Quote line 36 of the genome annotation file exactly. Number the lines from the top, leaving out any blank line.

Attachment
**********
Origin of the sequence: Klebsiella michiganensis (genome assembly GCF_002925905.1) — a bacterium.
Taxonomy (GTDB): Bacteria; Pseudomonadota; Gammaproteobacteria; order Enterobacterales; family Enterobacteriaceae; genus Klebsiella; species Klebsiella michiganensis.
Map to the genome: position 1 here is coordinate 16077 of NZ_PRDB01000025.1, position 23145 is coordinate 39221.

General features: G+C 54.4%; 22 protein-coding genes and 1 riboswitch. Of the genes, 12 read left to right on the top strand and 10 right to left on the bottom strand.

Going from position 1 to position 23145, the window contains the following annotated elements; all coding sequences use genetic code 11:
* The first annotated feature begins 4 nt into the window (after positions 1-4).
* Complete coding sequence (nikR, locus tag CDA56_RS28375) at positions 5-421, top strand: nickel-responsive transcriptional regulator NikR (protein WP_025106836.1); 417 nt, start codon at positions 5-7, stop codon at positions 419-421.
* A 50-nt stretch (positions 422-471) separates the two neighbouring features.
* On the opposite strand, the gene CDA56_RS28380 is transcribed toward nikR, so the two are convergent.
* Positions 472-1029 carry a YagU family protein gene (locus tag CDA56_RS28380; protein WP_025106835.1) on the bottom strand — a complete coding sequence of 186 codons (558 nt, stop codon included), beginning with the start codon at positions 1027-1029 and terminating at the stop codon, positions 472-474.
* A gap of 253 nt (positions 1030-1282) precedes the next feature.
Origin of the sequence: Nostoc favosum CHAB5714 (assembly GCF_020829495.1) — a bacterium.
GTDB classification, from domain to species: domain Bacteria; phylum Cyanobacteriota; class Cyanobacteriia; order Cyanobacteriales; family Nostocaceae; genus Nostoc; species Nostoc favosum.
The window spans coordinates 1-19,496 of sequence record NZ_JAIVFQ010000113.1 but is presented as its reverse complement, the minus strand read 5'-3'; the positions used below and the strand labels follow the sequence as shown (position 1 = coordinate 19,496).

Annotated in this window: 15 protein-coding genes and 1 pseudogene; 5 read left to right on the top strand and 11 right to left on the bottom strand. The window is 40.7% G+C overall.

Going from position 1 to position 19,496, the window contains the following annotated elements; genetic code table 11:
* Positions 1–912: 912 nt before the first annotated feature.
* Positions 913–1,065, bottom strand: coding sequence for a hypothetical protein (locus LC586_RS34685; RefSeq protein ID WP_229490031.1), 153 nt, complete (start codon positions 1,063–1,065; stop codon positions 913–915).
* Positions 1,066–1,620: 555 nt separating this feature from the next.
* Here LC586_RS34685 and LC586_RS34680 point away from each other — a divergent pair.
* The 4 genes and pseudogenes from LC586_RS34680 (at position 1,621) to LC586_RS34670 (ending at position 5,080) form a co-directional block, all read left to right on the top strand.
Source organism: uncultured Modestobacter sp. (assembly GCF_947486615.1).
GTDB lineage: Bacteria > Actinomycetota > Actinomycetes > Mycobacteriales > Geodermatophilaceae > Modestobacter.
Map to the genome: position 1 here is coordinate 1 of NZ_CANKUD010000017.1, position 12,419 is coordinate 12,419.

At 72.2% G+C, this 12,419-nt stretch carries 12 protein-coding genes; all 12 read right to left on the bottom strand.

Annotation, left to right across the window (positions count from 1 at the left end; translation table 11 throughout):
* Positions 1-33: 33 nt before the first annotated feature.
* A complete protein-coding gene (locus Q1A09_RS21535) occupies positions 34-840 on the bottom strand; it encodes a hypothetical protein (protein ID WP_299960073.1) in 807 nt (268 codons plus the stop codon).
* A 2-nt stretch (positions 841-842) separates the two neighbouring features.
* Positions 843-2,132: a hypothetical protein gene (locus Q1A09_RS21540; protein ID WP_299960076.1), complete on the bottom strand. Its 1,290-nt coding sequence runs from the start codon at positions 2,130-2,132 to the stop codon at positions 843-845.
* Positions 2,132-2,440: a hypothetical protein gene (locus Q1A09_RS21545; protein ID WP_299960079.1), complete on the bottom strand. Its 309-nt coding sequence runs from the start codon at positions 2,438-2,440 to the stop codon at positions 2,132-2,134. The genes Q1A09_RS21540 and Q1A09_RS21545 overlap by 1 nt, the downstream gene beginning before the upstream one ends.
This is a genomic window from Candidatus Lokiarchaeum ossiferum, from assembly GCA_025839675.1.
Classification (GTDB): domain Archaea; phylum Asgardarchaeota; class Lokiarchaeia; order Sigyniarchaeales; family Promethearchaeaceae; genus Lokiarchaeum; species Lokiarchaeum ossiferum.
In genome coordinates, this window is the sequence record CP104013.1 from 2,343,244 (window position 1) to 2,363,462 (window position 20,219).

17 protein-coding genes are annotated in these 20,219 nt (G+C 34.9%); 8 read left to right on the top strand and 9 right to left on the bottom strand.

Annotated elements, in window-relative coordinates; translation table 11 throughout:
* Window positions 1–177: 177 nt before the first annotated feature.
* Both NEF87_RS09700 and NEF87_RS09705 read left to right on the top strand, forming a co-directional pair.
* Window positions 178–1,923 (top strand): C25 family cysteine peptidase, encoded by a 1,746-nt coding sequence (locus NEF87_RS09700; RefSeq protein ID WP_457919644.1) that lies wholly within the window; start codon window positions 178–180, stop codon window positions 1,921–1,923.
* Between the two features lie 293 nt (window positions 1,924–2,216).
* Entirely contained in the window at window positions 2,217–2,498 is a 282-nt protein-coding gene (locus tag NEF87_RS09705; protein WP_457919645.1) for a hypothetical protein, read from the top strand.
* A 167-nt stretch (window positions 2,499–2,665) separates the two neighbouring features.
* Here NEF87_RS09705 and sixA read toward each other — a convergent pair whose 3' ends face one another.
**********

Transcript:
Annotated elements, in window-relative coordinates; translation table 11 throughout: